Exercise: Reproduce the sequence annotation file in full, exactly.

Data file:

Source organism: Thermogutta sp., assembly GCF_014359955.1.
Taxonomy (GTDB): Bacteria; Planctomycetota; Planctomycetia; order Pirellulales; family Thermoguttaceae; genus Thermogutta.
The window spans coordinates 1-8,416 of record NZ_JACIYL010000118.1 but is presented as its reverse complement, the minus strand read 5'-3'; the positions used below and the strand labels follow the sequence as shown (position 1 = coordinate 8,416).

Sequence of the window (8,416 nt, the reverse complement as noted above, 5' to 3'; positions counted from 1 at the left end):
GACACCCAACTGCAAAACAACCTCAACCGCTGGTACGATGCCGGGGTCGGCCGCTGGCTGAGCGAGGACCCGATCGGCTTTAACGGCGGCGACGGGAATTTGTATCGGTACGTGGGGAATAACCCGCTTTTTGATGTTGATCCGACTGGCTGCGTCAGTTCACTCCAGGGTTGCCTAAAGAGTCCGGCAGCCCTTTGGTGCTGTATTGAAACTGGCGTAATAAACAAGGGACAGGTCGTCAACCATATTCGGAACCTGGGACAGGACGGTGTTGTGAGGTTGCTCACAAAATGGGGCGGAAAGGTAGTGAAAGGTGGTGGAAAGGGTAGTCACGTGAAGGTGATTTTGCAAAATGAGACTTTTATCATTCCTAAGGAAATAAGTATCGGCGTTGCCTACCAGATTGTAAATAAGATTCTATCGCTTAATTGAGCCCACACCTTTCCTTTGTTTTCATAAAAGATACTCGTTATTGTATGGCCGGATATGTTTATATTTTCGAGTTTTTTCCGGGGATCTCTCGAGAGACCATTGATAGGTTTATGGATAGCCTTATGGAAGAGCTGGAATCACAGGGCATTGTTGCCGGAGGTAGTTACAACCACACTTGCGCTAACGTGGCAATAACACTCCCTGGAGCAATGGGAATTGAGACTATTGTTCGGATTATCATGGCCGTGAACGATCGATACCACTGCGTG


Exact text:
Source organism: Thermogutta sp., assembly GCF_014359955.1.
Taxonomy (GTDB): Bacteria; Planctomycetota; Planctomycetia; order Pirellulales; family Thermoguttaceae; genus Thermogutta.
The window spans coordinates 1-8,416 of record NZ_JACIYL010000118.1 but is presented as its reverse complement, the minus strand read 5'-3'; the positions used below and the strand labels follow the sequence as shown (position 1 = coordinate 8,416).

Sequence of the window (8,416 nt, the reverse complement as noted above, 5' to 3'; positions counted from 1 at the left end):
GACACCCAACTGCAAAACAACCTCAACCGCTGGTACGATGCCGGGGTCGGCCGCTGGCTGAGCGAGGACCCGATCGGCTTTAACGGCGGCGACGGGAATTTGTATCGGTACGTGGGGAATAACCCGCTTTTTGATGTTGATCCGACTGGCTGCGTCAGTTCACTCCAGGGTTGCCTAAAGAGTCCGGCAGCCCTTTGGTGCTGTATTGAAACTGGCGTAATAAACAAGGGACAGGTCGTCAACCATATTCGGAACCTGGGACAGGACGGTGTTGTGAGGTTGCTCACAAAATGGGGCGGAAAGGTAGTGAAAGGTGGTGGAAAGGGTAGTCACGTGAAGGTGATTTTGCAAAATGAGACTTTTATCATTCCTAAGGAAATAAGTATCGGCGTTGCCTACCAGATTGTAAATAAGATTCTATCGCTTAATTGAGCCCACACCTTTCCTTTGTTTTCATAAAAGATACTCGTTATTGTATGGCCGGATATGTTTATATTTTCGAGTTTTTTCCGGGGATCTCTCGAGAGACCATTGATAGGTTTATGGATAGCCTTATGGAAGAGCTGGAATCACAGGGCATTGTTGCCGGAGGTAGTTACAACCACACTTGCGCTAACGTGGCAATAACACTCCCTGGAGCAATGGGAATTGAGACTATTGTTCGGATTATCATGGCCGTGAACGATCGATACCACTGCGTG